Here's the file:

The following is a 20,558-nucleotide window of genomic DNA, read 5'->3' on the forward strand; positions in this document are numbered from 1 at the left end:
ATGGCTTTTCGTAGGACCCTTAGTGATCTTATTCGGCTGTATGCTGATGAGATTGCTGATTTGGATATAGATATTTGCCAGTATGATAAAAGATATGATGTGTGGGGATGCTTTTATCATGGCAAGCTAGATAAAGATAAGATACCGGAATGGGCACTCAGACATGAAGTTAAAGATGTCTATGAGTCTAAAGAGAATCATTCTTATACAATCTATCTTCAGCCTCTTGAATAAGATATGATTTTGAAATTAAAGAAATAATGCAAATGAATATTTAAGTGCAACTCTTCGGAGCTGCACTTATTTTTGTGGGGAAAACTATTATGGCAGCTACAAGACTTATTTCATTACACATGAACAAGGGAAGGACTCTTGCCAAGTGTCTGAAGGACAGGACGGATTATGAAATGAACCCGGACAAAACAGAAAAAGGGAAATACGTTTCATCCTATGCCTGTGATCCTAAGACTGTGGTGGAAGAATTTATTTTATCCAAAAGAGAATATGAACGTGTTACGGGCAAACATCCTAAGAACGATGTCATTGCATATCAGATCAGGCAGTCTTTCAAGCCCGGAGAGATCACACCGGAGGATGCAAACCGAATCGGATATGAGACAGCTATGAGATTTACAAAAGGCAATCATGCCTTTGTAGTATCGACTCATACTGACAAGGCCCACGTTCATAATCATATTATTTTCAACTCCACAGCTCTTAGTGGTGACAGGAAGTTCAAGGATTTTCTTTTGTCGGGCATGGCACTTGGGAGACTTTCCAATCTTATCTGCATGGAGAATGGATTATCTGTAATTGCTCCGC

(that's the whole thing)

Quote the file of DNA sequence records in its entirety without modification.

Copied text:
The following is a 20,558-nucleotide window of genomic DNA, read 5'->3' on the forward strand; positions in this document are numbered from 1 at the left end:
ATGGCTTTTCGTAGGACCCTTAGTGATCTTATTCGGCTGTATGCTGATGAGATTGCTGATTTGGATATAGATATTTGCCAGTATGATAAAAGATATGATGTGTGGGGATGCTTTTATCATGGCAAGCTAGATAAAGATAAGATACCGGAATGGGCACTCAGACATGAAGTTAAAGATGTCTATGAGTCTAAAGAGAATCATTCTTATACAATCTATCTTCAGCCTCTTGAATAAGATATGATTTTGAAATTAAAGAAATAATGCAAATGAATATTTAAGTGCAACTCTTCGGAGCTGCACTTATTTTTGTGGGGAAAACTATTATGGCAGCTACAAGACTTATTTCATTACACATGAACAAGGGAAGGACTCTTGCCAAGTGTCTGAAGGACAGGACGGATTATGAAATGAACCCGGACAAAACAGAAAAAGGGAAATACGTTTCATCCTATGCCTGTGATCCTAAGACTGTGGTGGAAGAATTTATTTTATCCAAAAGAGAATATGAACGTGTTACGGGCAAACATCCTAAGAACGATGTCATTGCATATCAGATCAGGCAGTCTTTCAAGCCCGGAGAGATCACACCGGAGGATGCAAACCGAATCGGATATGAGACAGCTATGAGATTTACAAAAGGCAATCATGCCTTTGTAGTATCGACTCATACTGACAAGGCCCACGTTCATAATCATATTATTTTCAACTCCACAGCTCTTAGTGGTGACAGGAAGTTCAAGGATTTTCTTTTGTCGGGCATGGCACTTGGGAGACTTTCCAATCTTATCTGCATGGAGAATGGATTATCTGTAATTGCTCCGC